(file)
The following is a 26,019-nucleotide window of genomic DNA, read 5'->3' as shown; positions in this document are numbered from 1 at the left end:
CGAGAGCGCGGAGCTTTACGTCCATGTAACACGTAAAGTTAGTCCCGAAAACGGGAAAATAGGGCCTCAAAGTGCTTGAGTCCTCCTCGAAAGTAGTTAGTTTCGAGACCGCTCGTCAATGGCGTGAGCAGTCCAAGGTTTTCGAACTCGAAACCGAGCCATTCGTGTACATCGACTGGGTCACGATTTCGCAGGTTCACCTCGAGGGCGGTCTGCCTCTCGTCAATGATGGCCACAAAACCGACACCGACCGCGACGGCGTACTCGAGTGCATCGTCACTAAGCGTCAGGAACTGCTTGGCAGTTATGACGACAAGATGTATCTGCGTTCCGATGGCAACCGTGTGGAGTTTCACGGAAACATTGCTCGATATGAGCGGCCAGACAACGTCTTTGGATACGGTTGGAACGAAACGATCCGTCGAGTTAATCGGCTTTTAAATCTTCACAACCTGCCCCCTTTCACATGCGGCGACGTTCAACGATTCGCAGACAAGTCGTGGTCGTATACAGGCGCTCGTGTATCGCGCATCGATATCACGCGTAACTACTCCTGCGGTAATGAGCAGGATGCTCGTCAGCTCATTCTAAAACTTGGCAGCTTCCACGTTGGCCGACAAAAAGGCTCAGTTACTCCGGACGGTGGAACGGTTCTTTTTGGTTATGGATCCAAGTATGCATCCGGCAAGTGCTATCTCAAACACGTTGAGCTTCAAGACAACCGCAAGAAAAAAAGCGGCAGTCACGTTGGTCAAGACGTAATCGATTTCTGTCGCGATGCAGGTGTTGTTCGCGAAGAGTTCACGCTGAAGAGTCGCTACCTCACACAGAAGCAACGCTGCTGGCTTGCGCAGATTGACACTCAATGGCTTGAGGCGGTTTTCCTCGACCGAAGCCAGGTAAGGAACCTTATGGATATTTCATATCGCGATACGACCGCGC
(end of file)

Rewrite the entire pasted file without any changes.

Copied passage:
The following is a 26,019-nucleotide window of genomic DNA, read 5'->3' as shown; positions in this document are numbered from 1 at the left end:
CGAGAGCGCGGAGCTTTACGTCCATGTAACACGTAAAGTTAGTCCCGAAAACGGGAAAATAGGGCCTCAAAGTGCTTGAGTCCTCCTCGAAAGTAGTTAGTTTCGAGACCGCTCGTCAATGGCGTGAGCAGTCCAAGGTTTTCGAACTCGAAACCGAGCCATTCGTGTACATCGACTGGGTCACGATTTCGCAGGTTCACCTCGAGGGCGGTCTGCCTCTCGTCAATGATGGCCACAAAACCGACACCGACCGCGACGGCGTACTCGAGTGCATCGTCACTAAGCGTCAGGAACTGCTTGGCAGTTATGACGACAAGATGTATCTGCGTTCCGATGGCAACCGTGTGGAGTTTCACGGAAACATTGCTCGATATGAGCGGCCAGACAACGTCTTTGGATACGGTTGGAACGAAACGATCCGTCGAGTTAATCGGCTTTTAAATCTTCACAACCTGCCCCCTTTCACATGCGGCGACGTTCAACGATTCGCAGACAAGTCGTGGTCGTATACAGGCGCTCGTGTATCGCGCATCGATATCACGCGTAACTACTCCTGCGGTAATGAGCAGGATGCTCGTCAGCTCATTCTAAAACTTGGCAGCTTCCACGTTGGCCGACAAAAAGGCTCAGTTACTCCGGACGGTGGAACGGTTCTTTTTGGTTATGGATCCAAGTATGCATCCGGCAAGTGCTATCTCAAACACGTTGAGCTTCAAGACAACCGCAAGAAAAAAAGCGGCAGTCACGTTGGTCAAGACGTAATCGATTTCTGTCGCGATGCAGGTGTTGTTCGCGAAGAGTTCACGCTGAAGAGTCGCTACCTCACACAGAAGCAACGCTGCTGGCTTGCGCAGATTGACACTCAATGGCTTGAGGCGGTTTTCCTCGACCGAAGCCAGGTAAGGAACCTTATGGATATTTCATATCGCGATACGACCGCGC